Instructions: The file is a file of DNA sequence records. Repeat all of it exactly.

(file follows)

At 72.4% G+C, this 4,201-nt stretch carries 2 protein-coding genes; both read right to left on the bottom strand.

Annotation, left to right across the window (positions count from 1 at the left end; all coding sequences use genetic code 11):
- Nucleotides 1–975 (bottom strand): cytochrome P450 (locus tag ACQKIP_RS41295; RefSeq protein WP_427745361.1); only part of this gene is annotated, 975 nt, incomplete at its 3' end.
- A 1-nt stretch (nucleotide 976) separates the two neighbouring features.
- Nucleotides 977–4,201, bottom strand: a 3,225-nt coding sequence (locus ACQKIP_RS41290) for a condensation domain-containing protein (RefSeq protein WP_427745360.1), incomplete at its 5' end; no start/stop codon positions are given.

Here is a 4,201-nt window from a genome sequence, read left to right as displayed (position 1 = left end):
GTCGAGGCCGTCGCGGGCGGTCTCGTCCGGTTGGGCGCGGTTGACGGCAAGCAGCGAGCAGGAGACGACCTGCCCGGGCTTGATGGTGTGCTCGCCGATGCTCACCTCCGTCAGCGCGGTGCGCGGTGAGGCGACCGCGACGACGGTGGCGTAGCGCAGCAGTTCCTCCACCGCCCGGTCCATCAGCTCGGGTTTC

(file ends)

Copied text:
At 72.4% G+C, this 4,201-nt stretch carries 2 protein-coding genes; both read right to left on the bottom strand.

Annotation, left to right across the window (positions count from 1 at the left end; all coding sequences use genetic code 11):
- Nucleotides 1–975 (bottom strand): cytochrome P450 (locus tag ACQKIP_RS41295; RefSeq protein WP_427745361.1); only part of this gene is annotated, 975 nt, incomplete at its 3' end.
- A 1-nt stretch (nucleotide 976) separates the two neighbouring features.
- Nucleotides 977–4,201, bottom strand: a 3,225-nt coding sequence (locus ACQKIP_RS41290) for a condensation domain-containing protein (RefSeq protein WP_427745360.1), incomplete at its 5' end; no start/stop codon positions are given.

Here is a 4,201-nt window from a genome sequence, read left to right as displayed (position 1 = left end):
GTCGAGGCCGTCGCGGGCGGTCTCGTCCGGTTGGGCGCGGTTGACGGCAAGCAGCGAGCAGGAGACGACCTGCCCGGGCTTGATGGTGTGCTCGCCGATGCTCACCTCCGTCAGCGCGGTGCGCGGTGAGGCGACCGCGACGACGGTGGCGTAGCGCAGCAGTTCCTCCACCGCCCGGTCCATCAGCTCGGGTTTC